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The Decentralization of Wage Bargaining: Four Cases


Author Info

  • Karlson, Nils

    (The Ratio Institute)

  • Lindberg, Henrik

    (The Ratio Institute)


The paper contributes to the discussion about the possible trends and processes towards decentralization of wage bargaining or wage setting within the OECD-countries since the 1970s. Based on a data set of 16 OECD countries from 1950 to 2000 our results show that in terms of bargaining level the trend is clear towards decentralization since the 1970s, even though there are important exceptions. In terms of confederal involvement the major decrease occurs among the Nordic countries and the Netherlands, whereas many of the other countries have had a status quo more or less. In terms of government involvement, however, the change is the almost non-existent. The overall tendency is still towards less centralisation, even though a number of countries have not changed or have moved in the opposite direction. Sweden, Denmark, UK and the Netherlands experience the largest decreases in decentralization overall. The processes of decentralization of wage bargaining look very differently in each country. It may occur through changes in the collective agreements themselves or through individual wage-setting outside the system of collective agreements. And the decentralization process may occur both in a context of cooperation between the labor-market organizations or in a setting of conflicts.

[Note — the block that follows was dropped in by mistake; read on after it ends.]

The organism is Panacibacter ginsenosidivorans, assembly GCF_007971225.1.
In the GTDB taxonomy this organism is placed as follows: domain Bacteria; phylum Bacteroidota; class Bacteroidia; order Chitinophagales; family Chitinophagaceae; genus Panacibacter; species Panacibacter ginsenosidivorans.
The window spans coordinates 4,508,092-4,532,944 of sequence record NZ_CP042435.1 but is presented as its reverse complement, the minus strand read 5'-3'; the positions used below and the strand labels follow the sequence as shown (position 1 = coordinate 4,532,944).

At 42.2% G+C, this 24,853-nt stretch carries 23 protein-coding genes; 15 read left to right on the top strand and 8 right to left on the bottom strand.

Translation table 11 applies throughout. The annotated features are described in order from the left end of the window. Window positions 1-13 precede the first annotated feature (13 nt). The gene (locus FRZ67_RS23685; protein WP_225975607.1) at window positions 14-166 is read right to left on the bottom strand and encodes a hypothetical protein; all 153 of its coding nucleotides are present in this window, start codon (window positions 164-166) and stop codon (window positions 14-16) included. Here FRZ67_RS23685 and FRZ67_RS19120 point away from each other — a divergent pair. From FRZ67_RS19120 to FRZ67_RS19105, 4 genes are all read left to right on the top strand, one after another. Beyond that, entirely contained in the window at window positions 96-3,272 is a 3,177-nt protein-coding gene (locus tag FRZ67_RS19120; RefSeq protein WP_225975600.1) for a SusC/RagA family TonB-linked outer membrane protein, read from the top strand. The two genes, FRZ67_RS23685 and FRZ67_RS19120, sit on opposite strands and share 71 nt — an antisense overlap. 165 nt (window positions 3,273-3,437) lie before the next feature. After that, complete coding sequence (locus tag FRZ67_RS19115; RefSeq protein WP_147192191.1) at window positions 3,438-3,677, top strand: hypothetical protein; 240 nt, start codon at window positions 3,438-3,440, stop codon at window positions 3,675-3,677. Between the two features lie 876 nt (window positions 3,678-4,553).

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Bibliographic Info

Paper provided by The Ratio Institute in its series Ratio Working Papers with number 178.

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Length: 31 pages
Date of creation: 19 Sep 2011
Date of revision:
Handle: RePEc:hhs:ratioi:0178

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Postal: The Ratio Institute, P.O. Box 5095, SE-102 42 Stockholm, Sweden
Phone: 08-441 59 00
Fax: 08-441 59 29
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Related research

Keywords: Wage bargaining; wage setting; collective agreements; centralization; decentralization; labour market models; OECD;

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  1. Robert Plasman & Michael Rusinek & François Rycx, 2006. "Wages and the bargaining regime under multi-level bargaining: Belgium, Denmark and Spain," DULBEA Working Papers 06-01.RS., ULB -- Universite Libre de Bruxelles.
  2. Robert Kilroy-Silk, 1969. "The Royal Commission on Trade Unions and Employers' Associations," Industrial and Labor Relations Review, ILR Review, Cornell University, ILR School, vol. 22(4), pages 544-558, July.
  3. Moene, K.O. & Wallerstein, M. & Hoel, M., 1992. "Bargaining Structure and Economic Performance," Memorandum 10/1992, Oslo University, Department of Economics.
  4. Christian M. Dahl & Daniel le Maire & Jakob R. Munch, 2011. "Wage Dispersion and Decentralization of Wage Bargaining," CREATES Research Papers 2011-48, School of Economics and Management, University of Aarhus.
  5. Lena Granqvist & H�kan Regnér, 2008. "Decentralized Wage Formation in Sweden," British Journal of Industrial Relations, London School of Economics, vol. 46(3), pages 500-520, 09.
  6. Harry C. Katz, 1993. "The decentralization of collective bargaining: A literature review and comparative analysis," Industrial and Labor Relations Review, ILR Review, Cornell University, ILR School, vol. 47(1), pages 3-22, October.
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